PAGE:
On Monday’s (Sept. 14) episode of her Spotify podcast Jemele Hill is Unbothered, titled “Revolutions Per Minute,” Hill broke down the “strong Black woman” fallacy and how it doesn’t make space for our vulnerability due to the resounding ideal of our resilience. Regarding the shooting incident with the “Savage” rapper, she asked the “Turntables” singer about how to talk about Black women not being supported by their own communities without villainizing Black men.
“I think what I try to do is come from a place of love, but love is not exempt of accountability,” the Antebellum actress said around the 14-minute mark. “Just because you hold somebody accountable, don’t mean that you don’t love them. That that is the biggest form of love, because that’s saying, ‘Listen, we can be better than that. I want you to be better than that.’ And I, like you, I’m sick to my stomach around the victim-blaming that that was going on around Meg the Stallion, and she is strong. But she should not have to go through that. She should not have to prove to people who thought that she was lying, that she wasn’t lying.”
The 25-year-old rapper was shot in both feet in the early hours of Sunday, July 12, “as a result of a crime that was committed against me and done with the intention to physically harm me,” she wrote in a lengthy Instagram note in the following days. But as memes made the rounds on the internet that invalidated her traumatic experience, Megan tweeted about how “Black women are so unprotected & we hold so many things in to protect the feelings of others w/o considering our own.”
On the latest podcast episode, Monáe unpacked how anyone benefiting from the patriarchal system in American society has an obligation to speak up and not just take up arms as allies but as “[accomplices] to Black women.”
“Violence under any kind should be condemned. It’s not a gender issue. It needs to be condemned. And I think that when you, when we’re talking about Black women, though, we are disproportionately affected by it,” the 34-year-old artist continued explaining. “So my thing is to say in the same way that we ask white people to like to abolish systemic racism and oppression, I’m asking those, and this is Black men included, if you are doing this, then I’m not talking to you. But if you benefit from this white patriarchal system in a way that we don’t, I’m asking you to have conversations with more men about how you can be better supportive, how you can show up better for Black women and other folks who may not be as privileged as you are in this world.”
She also spoke about her latest single “Turntables,” which is featured on All In: The Fight for Democracy, the forthcoming Amazon Studios documentary about voter suppression starring former Georgia gubernatorial candidate Stacey Abrams. The nearly two-hour feature be exclusively launched on Amazon Prime Video this Friday, Sept. 18.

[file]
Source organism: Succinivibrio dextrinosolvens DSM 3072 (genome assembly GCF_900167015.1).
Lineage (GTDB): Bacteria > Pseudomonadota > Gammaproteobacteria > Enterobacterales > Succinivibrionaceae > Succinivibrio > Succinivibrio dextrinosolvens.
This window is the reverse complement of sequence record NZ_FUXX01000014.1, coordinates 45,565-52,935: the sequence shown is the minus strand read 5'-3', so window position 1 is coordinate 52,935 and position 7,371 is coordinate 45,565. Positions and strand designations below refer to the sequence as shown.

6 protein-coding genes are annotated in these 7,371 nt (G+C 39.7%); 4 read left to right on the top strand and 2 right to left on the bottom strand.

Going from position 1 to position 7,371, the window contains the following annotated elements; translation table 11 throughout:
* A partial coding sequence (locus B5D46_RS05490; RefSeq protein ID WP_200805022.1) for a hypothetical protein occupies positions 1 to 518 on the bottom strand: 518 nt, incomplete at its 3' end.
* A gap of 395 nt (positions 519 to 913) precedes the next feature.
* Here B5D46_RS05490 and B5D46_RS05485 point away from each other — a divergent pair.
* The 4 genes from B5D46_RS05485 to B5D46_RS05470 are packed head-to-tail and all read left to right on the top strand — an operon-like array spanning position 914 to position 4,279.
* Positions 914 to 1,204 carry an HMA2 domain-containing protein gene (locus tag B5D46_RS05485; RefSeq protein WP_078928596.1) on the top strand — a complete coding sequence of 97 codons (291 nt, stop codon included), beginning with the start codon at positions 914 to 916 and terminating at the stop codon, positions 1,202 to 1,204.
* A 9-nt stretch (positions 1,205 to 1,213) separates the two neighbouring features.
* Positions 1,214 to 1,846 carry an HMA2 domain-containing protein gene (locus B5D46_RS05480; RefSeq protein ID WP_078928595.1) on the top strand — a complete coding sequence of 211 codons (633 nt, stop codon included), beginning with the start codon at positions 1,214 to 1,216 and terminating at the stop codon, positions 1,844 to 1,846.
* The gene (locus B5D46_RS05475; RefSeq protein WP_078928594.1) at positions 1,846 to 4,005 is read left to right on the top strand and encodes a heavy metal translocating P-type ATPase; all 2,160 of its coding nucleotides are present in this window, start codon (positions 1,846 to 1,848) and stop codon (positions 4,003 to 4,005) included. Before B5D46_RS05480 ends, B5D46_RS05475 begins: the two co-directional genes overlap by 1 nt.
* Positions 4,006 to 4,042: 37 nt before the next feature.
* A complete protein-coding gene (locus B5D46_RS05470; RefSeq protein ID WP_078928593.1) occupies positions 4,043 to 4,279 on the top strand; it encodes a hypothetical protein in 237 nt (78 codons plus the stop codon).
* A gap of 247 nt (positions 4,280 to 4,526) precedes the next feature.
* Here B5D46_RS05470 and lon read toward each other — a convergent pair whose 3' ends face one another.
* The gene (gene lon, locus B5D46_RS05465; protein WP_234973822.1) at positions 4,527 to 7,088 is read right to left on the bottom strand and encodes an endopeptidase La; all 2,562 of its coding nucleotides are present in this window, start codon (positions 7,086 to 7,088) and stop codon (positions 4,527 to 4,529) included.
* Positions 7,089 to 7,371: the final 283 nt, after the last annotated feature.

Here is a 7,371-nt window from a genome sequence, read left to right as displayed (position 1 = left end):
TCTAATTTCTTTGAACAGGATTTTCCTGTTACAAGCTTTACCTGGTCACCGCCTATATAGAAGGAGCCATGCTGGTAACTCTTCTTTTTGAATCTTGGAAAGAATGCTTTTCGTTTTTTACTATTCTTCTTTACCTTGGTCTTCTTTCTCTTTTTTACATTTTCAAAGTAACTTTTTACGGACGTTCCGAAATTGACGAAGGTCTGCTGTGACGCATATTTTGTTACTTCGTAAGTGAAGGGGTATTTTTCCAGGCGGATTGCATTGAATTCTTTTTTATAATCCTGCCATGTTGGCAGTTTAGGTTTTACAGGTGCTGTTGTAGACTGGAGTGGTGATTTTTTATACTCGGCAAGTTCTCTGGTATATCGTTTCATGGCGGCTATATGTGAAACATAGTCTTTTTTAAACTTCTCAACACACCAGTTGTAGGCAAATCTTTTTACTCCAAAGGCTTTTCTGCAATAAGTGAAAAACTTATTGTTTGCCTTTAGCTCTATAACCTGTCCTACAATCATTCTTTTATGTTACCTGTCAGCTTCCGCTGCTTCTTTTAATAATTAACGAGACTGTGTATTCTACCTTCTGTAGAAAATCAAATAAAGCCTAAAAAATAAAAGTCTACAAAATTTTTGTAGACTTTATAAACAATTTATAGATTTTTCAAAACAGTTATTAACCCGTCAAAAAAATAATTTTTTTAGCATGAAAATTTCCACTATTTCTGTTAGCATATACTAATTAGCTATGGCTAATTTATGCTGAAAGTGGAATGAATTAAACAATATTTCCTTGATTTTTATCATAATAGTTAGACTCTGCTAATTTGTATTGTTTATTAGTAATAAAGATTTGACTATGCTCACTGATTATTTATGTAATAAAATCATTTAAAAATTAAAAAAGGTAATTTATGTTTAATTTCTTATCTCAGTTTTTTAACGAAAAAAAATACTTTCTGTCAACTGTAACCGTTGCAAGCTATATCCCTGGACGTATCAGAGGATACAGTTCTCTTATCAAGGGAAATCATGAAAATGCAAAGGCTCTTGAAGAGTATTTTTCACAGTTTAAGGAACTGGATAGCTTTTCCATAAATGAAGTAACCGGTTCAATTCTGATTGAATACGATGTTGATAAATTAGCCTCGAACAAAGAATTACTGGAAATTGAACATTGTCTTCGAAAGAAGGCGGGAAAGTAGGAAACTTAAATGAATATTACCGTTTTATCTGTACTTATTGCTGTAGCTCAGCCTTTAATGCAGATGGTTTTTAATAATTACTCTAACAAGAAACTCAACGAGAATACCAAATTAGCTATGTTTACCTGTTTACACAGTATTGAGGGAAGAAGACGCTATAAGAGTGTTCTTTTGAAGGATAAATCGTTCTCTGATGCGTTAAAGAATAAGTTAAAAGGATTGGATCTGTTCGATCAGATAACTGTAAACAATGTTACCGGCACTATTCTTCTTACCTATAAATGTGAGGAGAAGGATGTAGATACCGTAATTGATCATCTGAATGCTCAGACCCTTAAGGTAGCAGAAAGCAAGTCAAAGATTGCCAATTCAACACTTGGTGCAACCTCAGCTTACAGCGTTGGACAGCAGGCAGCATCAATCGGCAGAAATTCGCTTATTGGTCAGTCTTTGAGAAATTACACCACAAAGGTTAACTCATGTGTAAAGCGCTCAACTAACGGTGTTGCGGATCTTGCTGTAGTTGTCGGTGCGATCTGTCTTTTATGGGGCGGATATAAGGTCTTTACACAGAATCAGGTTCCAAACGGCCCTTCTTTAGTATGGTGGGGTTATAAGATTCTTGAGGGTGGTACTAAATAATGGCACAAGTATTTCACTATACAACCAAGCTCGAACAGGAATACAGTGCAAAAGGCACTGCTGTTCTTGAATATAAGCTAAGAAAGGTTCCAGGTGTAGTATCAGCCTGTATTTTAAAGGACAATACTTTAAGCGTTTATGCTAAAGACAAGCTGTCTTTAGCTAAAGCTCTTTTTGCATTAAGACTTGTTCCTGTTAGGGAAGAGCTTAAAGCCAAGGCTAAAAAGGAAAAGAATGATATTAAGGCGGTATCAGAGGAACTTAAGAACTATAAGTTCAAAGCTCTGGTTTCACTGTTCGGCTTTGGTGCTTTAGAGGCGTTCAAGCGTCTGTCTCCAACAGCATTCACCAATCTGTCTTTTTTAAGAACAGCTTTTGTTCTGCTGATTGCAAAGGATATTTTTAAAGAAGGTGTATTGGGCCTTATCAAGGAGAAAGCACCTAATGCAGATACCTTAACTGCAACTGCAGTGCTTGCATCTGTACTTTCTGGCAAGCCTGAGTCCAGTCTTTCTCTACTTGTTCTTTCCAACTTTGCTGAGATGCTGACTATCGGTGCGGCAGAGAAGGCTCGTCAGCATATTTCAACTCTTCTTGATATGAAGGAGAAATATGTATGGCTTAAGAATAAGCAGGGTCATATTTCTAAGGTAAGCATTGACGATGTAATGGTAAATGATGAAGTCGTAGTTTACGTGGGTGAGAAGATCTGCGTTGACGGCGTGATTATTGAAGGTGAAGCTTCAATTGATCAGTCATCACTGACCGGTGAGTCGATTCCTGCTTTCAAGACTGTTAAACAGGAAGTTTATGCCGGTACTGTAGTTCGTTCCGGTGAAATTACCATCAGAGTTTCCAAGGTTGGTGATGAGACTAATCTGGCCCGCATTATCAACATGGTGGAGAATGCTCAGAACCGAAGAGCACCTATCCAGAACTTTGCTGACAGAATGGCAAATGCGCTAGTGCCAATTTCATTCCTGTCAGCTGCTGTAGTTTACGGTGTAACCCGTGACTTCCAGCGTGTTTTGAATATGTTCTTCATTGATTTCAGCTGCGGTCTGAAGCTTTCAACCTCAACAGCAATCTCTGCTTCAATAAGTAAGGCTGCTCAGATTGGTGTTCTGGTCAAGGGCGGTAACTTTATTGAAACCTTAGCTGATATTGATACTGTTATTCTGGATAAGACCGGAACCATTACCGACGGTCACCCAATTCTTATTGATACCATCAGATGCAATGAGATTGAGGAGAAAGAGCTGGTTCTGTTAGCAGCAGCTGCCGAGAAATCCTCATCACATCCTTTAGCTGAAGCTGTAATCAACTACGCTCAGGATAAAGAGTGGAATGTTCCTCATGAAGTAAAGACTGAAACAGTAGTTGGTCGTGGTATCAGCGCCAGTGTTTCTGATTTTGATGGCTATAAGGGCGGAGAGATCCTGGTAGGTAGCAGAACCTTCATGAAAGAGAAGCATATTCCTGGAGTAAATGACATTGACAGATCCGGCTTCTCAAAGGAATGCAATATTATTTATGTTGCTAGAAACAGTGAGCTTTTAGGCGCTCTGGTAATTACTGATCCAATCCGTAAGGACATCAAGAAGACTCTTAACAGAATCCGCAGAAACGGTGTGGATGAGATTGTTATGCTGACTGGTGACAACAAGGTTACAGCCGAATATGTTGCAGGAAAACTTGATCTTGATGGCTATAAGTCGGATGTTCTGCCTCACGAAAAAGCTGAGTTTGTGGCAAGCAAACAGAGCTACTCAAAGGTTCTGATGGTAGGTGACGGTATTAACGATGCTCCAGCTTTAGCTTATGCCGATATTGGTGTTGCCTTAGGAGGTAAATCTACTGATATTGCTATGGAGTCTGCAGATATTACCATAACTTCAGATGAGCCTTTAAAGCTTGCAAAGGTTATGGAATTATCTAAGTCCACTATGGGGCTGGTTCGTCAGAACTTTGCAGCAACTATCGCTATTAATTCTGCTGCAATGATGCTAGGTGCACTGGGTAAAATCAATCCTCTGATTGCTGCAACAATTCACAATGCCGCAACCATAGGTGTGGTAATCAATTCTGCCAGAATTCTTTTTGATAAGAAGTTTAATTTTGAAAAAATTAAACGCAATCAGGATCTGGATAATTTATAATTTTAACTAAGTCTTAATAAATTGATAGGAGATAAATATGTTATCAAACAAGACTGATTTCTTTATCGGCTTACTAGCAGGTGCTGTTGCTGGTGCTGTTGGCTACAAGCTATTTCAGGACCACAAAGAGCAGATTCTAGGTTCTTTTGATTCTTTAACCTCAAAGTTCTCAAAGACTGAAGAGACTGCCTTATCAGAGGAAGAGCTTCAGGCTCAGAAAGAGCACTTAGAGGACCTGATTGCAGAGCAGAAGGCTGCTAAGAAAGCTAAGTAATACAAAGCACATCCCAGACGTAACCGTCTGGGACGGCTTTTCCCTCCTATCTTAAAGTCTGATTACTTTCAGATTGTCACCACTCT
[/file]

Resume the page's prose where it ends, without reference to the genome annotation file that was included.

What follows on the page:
“Turntables” serves as a rallying cry to continue galvanizing those fighting for racial justice on the frontlines.
“I think just in this moment, we’re all feeling this revolution. We’re all feeling that, that we as Black people and Black women and Black queer folks in the LGBTQI+ communities, we’re not allowing it to be just lip service. We’re holding, again, those who benefit from these racist policies and benefit from patriarchy accountable in a different way,” she said. “This song is about the revolution, it’s highlighting that. And when you think about a record spinning, they call it a RPM, revolutions per minute, when it’s spinning like that. That’s what’s happening right now. And I just wanted to capture what it is like to watch it happen.”
She credits Abrams for getting her back into the recording studio after she wanted to vote for her during the 2018 Georgia gubernatorial election between the 46-year-old Black female politician and the current Georgia Governor Brian Kemp. The eight-time Grammy-nominated singer ultimately blamed gerrymandering for Kemp’s win at the time, but she still desired to support Abrams in any way she could.
“I told her, ‘If you ever need me, call me.’ And she called me and the directors of her documentary All In contacted me and asked me if I wanted to contribute some new music. And I said, ‘Okay, I’m not at all in a space where I need to get in the studio,’ because I was just emotionally fatigued and traumatized by the violence against us and the deaths,” she recalled. “And so I said, ‘I’mma watch this. If I’m moved, I’ll make myself go into the studio.’ And I was. I fell in love with Stacey in this documentary and just fell in love with her even more and had a deeper level of respect for her than I did. And I went to the studio and I said, ‘I’mma write this like I’m writing it for myself. What do I need to hear? What would I want to hear to motivate me?’ And what would I think a young organizer, a Black queer young organizer, would need to hear to keep them going and motivated?’”
Listen to the rest of Monáe and Hill’s conversation on the “Revolutions Per Minute” episode of Jemele Hill is Unbothered below.